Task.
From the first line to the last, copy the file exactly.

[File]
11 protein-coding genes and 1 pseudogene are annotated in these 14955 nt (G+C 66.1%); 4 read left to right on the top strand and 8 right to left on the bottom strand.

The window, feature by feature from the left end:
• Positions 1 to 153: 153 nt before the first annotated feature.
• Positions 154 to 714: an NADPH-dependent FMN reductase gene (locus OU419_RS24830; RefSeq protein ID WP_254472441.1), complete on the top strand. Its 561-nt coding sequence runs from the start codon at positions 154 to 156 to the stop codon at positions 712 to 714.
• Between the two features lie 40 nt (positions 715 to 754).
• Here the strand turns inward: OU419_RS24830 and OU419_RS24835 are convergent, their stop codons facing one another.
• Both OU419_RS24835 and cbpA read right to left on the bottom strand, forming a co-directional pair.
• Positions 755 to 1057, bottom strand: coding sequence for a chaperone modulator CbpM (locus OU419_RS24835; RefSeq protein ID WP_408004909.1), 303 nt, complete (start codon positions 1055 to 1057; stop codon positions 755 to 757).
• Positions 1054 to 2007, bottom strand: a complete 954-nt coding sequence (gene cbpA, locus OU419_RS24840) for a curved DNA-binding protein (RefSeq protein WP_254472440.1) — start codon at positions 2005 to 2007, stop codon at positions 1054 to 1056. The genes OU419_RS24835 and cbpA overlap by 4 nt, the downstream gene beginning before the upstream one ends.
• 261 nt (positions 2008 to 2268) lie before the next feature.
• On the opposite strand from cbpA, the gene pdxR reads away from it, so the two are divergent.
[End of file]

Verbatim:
11 protein-coding genes and 1 pseudogene are annotated in these 14955 nt (G+C 66.1%); 4 read left to right on the top strand and 8 right to left on the bottom strand.

The window, feature by feature from the left end:
• Positions 1 to 153: 153 nt before the first annotated feature.
• Positions 154 to 714: an NADPH-dependent FMN reductase gene (locus OU419_RS24830; RefSeq protein ID WP_254472441.1), complete on the top strand. Its 561-nt coding sequence runs from the start codon at positions 154 to 156 to the stop codon at positions 712 to 714.
• Between the two features lie 40 nt (positions 715 to 754).
• Here the strand turns inward: OU419_RS24830 and OU419_RS24835 are convergent, their stop codons facing one another.
• Both OU419_RS24835 and cbpA read right to left on the bottom strand, forming a co-directional pair.
• Positions 755 to 1057, bottom strand: coding sequence for a chaperone modulator CbpM (locus OU419_RS24835; RefSeq protein ID WP_408004909.1), 303 nt, complete (start codon positions 1055 to 1057; stop codon positions 755 to 757).
• Positions 1054 to 2007, bottom strand: a complete 954-nt coding sequence (gene cbpA, locus OU419_RS24840) for a curved DNA-binding protein (RefSeq protein WP_254472440.1) — start codon at positions 2005 to 2007, stop codon at positions 1054 to 1056. The genes OU419_RS24835 and cbpA overlap by 4 nt, the downstream gene beginning before the upstream one ends.
• 261 nt (positions 2008 to 2268) lie before the next feature.
• On the opposite strand from cbpA, the gene pdxR reads away from it, so the two are divergent.